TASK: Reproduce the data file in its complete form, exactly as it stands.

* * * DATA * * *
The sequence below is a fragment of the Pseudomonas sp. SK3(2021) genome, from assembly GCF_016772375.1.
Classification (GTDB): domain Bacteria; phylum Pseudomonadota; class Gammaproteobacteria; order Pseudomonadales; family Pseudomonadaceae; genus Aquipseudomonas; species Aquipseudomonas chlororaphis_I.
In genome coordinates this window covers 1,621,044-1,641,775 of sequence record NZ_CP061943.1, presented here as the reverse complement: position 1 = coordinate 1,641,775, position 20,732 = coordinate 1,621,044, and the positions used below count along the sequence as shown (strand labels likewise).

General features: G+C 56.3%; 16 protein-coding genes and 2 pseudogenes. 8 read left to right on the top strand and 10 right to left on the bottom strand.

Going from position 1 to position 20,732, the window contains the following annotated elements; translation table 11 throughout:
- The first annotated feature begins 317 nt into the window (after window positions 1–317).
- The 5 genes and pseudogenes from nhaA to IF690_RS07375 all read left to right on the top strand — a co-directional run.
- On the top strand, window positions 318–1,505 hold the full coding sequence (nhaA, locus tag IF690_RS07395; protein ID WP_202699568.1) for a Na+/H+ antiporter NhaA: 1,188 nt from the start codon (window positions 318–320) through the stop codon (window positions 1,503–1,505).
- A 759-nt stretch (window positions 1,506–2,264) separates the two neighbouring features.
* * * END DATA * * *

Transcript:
The sequence below is a fragment of the Pseudomonas sp. SK3(2021) genome, from assembly GCF_016772375.1.
Classification (GTDB): domain Bacteria; phylum Pseudomonadota; class Gammaproteobacteria; order Pseudomonadales; family Pseudomonadaceae; genus Aquipseudomonas; species Aquipseudomonas chlororaphis_I.
In genome coordinates this window covers 1,621,044-1,641,775 of sequence record NZ_CP061943.1, presented here as the reverse complement: position 1 = coordinate 1,641,775, position 20,732 = coordinate 1,621,044, and the positions used below count along the sequence as shown (strand labels likewise).

General features: G+C 56.3%; 16 protein-coding genes and 2 pseudogenes. 8 read left to right on the top strand and 10 right to left on the bottom strand.

Going from position 1 to position 20,732, the window contains the following annotated elements; translation table 11 throughout:
- The first annotated feature begins 317 nt into the window (after window positions 1–317).
- The 5 genes and pseudogenes from nhaA to IF690_RS07375 all read left to right on the top strand — a co-directional run.
- On the top strand, window positions 318–1,505 hold the full coding sequence (nhaA, locus tag IF690_RS07395; protein ID WP_202699568.1) for a Na+/H+ antiporter NhaA: 1,188 nt from the start codon (window positions 318–320) through the stop codon (window positions 1,503–1,505).
- A 759-nt stretch (window positions 1,506–2,264) separates the two neighbouring features.